The Evolution of Septic Systems Practices in Ohio
Vedachalam, Sridhar, Hacker, Eli, Mancl, Karen, Journal of Environmental Health
Soil-based septic systems serve 20%-25% of the households in the U.S. (U.S. Census Bureau, 2007; U.S. Environmental Protection Agency [U.S. EPA], 2008) and about one million homes in Ohio. This translates to about 480 million gallons of treated effluent per day throughout Ohio (Ohio Department of Health, 2008). In its report to the U.S. Congress, however, the U.S. Environmental Protection Agency (U.S. EPA) stated that onsite septic systems constitute the third most common source of groundwater contamination and that these systems fail due to inappropriate siting, poor design, or inadequate maintenance (U.S. EPA, 1996a). The discharge of partially treated sewage from malfunctioning onsite systems was identified by U.S. EPA as a contributor to excess nutrients in ponds, lakes, and coastal estuaries; contamination of drinking water and groundwater sources; and a cause of several viral and bacterial illnesses through consumption of drinking water contaminated by failing septic systems (U.S. EPA, 1996b, 2000).
In a follow-up report to Congress, U.S. EPA (1997) stated that "adequately managed decentralized wastewater systems are a cost-effective and long-term option for meeting public health and water quality goals, particularly in less densely populated areas." Some communities have successfully utilized onsite systems for wastewater management. Mancl (2002) presented four such success stories from the states of Iowa, Colorado, and California to build the case for adopting onsite systems in rural areas.
The objective of our study was to determine if coordination of laws and regulations, educational programs, and advances in technology can provide homeowners with effective and affordable wastewater treatment systems that protect the public health. To meet this objective, our study worked to deconstruct the formulation of current onsite wastewater treatment policy in Ohio. As of now, Ohio has the oldest sewage rules in the U.S. (Ohio Department of Health, 2008) based on the Ohio Administrative Code (Household Sewage Disposal Systems, 1977).
Materials and Methods
Our study utilized a triangulated inquiry to gather information about the policies governing septic systems in Ohio and the current practices and attitudes of the regulators. Public records of the Ohio legislature and the Ohio Department of Health were primary sources of information. News sources were accessed to verify conflicting information. Further, county health departments in Ohio were surveyed in 2005 about existing practices, attitudes, and educational needs.
The survey questionnaire was prepared using the procedure described by Dillman (1978). The questionnaire booklet consisted of a front cover illustration and seven pages of multiple-choice and fill-in-the-blank questions. Prior to distribution, the questionnaire was tested by three experts to ensure that the questions were clear and appropriate. The complete questionnaire is available in Hacker (2007) and can be obtained from the authors. Following Dillman's technique, the questionnaires were distributed to all 88 counties through a four-part mailing process. The first mailing contained a personally addressed and signed cover letter, the questionnaire booklet, and a preaddressed and stamped return envelope. After two weeks, a reminder postcard was sent to all the counties. Two weeks later a second letter, the questionnaire booklet, and a return envelope were sent to those who did not respond. Finally, two weeks later, a second reminder postcard was sent to the remaining nonrespondents.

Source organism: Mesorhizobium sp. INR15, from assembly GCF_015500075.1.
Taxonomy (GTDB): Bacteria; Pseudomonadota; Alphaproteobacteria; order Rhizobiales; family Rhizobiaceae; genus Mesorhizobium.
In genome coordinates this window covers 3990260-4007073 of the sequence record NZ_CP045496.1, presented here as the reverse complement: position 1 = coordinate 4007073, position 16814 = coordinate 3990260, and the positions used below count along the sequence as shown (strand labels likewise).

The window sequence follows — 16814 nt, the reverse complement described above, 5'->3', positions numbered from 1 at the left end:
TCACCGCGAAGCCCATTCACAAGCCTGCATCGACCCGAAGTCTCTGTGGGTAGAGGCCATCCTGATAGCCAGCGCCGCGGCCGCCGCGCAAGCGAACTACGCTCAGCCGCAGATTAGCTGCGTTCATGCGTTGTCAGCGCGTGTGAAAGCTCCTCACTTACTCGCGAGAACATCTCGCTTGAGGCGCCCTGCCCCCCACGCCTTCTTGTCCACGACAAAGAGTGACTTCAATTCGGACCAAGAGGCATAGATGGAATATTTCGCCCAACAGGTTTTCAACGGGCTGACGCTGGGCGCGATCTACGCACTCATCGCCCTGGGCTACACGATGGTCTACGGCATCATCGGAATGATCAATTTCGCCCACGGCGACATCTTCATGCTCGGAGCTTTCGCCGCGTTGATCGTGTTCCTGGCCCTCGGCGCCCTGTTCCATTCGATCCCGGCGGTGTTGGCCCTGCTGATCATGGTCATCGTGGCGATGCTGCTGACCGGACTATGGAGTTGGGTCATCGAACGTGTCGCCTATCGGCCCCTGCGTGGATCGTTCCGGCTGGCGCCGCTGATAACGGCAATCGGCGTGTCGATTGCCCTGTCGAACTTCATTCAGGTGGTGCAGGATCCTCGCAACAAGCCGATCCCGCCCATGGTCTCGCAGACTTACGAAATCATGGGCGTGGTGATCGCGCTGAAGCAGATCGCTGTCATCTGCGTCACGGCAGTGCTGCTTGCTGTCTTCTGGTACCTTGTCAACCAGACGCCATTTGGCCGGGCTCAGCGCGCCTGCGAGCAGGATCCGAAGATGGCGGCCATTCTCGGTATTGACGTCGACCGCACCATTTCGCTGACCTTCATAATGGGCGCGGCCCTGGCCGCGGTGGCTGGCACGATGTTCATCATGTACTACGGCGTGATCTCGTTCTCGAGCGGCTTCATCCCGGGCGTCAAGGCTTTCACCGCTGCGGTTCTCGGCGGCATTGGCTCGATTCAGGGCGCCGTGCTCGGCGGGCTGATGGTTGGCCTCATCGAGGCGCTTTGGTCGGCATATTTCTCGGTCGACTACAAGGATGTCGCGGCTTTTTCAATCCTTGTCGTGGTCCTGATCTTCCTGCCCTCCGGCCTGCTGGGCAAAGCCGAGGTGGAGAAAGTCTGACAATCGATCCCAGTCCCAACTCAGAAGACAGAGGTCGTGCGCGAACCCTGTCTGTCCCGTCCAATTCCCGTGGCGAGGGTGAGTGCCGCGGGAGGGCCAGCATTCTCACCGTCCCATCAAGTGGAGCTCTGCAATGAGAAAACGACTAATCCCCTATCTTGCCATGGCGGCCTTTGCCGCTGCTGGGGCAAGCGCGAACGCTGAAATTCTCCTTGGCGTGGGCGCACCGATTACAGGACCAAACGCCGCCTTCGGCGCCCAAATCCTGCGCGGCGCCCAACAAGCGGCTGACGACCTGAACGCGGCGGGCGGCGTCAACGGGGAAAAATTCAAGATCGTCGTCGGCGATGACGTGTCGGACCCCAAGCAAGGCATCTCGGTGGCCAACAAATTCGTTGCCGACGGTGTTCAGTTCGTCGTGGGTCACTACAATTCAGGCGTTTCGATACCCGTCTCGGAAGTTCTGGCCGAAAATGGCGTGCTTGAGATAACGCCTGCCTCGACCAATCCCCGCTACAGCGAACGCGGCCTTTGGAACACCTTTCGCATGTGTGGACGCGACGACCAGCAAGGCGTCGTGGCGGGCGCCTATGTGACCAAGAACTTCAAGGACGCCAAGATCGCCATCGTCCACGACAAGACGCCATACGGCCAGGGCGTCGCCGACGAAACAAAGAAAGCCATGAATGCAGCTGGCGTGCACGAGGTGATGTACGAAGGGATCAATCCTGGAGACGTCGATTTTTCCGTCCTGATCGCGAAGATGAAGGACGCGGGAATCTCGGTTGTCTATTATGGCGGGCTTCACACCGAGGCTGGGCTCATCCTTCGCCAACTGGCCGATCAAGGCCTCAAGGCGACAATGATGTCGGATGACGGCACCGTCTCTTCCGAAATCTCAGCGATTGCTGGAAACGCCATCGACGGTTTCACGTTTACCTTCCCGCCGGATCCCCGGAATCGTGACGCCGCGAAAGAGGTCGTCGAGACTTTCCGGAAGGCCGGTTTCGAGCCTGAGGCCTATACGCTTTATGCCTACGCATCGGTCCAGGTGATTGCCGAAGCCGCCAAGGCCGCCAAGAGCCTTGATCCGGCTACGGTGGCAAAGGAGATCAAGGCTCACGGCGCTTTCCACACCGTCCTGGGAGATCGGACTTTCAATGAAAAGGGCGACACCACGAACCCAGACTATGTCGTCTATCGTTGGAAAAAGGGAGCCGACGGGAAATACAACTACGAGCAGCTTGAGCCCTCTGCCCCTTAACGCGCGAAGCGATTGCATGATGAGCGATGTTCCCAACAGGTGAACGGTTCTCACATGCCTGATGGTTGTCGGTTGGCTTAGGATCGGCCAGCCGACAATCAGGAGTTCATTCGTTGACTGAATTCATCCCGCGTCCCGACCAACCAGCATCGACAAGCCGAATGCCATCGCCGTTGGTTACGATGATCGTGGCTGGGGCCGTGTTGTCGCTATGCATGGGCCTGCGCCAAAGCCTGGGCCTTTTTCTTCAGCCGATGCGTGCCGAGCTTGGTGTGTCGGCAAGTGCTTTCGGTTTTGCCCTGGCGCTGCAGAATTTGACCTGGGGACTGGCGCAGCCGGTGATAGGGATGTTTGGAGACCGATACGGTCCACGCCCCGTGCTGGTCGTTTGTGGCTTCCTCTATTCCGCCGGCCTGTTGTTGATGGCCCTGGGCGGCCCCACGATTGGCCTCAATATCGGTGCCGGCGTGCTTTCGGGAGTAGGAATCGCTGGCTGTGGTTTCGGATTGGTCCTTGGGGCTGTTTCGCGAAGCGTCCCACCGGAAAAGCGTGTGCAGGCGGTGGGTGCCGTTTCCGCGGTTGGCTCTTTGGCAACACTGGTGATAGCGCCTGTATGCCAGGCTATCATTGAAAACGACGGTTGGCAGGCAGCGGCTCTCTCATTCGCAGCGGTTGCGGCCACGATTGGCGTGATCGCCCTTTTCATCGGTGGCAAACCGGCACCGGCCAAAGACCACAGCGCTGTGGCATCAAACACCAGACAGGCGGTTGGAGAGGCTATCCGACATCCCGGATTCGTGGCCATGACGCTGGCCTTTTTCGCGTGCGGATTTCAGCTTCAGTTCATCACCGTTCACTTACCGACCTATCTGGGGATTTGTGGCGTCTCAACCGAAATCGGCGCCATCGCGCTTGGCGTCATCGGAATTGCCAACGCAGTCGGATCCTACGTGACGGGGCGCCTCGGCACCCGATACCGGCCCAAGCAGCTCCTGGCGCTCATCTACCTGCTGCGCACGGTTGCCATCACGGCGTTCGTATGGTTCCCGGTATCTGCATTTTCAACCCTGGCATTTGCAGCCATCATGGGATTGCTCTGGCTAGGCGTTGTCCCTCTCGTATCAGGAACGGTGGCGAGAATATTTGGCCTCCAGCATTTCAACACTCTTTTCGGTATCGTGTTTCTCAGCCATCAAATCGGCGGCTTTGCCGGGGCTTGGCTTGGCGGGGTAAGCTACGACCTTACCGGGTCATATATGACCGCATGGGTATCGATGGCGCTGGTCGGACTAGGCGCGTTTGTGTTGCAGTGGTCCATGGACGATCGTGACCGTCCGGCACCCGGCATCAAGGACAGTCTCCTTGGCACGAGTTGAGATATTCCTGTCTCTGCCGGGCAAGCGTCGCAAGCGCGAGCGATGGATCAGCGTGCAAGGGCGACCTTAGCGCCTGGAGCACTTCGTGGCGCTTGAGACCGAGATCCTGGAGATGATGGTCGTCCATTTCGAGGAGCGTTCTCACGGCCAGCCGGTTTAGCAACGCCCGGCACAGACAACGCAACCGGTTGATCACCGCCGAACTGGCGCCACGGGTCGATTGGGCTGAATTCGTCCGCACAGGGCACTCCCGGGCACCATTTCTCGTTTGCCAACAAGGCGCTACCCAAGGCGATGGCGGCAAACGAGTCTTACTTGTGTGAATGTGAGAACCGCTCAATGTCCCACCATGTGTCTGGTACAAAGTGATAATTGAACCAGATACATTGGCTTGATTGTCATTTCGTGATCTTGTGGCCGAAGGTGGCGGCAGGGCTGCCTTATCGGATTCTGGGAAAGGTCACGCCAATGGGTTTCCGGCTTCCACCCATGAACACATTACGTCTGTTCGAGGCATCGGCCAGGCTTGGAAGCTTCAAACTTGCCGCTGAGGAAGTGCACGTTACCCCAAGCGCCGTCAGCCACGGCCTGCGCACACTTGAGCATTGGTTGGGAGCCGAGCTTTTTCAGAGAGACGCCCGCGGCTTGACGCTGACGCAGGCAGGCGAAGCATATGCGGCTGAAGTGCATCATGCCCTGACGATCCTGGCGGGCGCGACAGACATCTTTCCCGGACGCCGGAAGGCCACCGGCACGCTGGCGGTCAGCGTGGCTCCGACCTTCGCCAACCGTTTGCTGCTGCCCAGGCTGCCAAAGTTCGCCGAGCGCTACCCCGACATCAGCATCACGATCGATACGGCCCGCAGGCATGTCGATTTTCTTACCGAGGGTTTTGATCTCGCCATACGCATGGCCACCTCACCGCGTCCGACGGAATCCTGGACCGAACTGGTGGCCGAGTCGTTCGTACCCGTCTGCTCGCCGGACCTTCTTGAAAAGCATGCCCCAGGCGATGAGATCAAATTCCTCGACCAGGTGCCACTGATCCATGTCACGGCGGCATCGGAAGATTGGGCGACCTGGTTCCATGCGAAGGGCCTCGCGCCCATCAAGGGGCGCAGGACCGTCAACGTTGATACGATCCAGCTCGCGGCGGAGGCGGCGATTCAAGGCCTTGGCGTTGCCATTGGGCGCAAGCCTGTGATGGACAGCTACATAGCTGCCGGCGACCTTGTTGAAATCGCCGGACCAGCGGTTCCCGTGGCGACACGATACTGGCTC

Ohio's Septic Systems Regulations
Onsite sewage systems in Ohio are regulated through state law and state rules. Local health districts, however, can adopt more stringent regulations depending on their requirements. Chapter 3718 of the Ohio Revised Code (Sewage Treatments Systems, 2006) and chapter 3701-29 of the Ohio Administrative Code (OAC) (Household Sewage Disposal Systems, 1977) govern household and small flow sewage disposal systems in Ohio. These rules first went into effect on July 1, 1974, and were later modified, becoming effective on July 1, 1977. Chapter 3701-29 of the OAC dictates rules for the design, construction, installation, location, maintenance, and operation of household sewage disposal systems.
On December 1, 2004, the 125th Ohio General Assembly passed Sub. H.B. 231 "Household Sewage Treatment Regulation" and on May 5, 2005, enacted chapter 3718 of the Ohio Revised Code, creating authority for the Ohio Department of Health to establish standards for the proper siting, design, installation, monitoring, operation and maintenance, and abandonment of sewage treatment systems. To facilitate this process and to incorporate inputs from industry, academia, state agencies, and other …
Questia, a part of Gale, Cengage Learning. www.questia.com
Publication information: Article title: The Evolution of Septic Systems Practices in Ohio. Contributors: Vedachalam, Sridhar - Author, Hacker, Eli - Author, Mancl, Karen - Author. Journal title: Journal of Environmental Health. Volume: 75. Issue: 5 Publication date: December 2012. Page number: 22+. © 1999 National Environmental Health Association. COPYRIGHT 2012 Gale Group.
This material is protected by copyright and, with the exception of fair use, may not be further copied, distributed or transmitted in any form or by any means.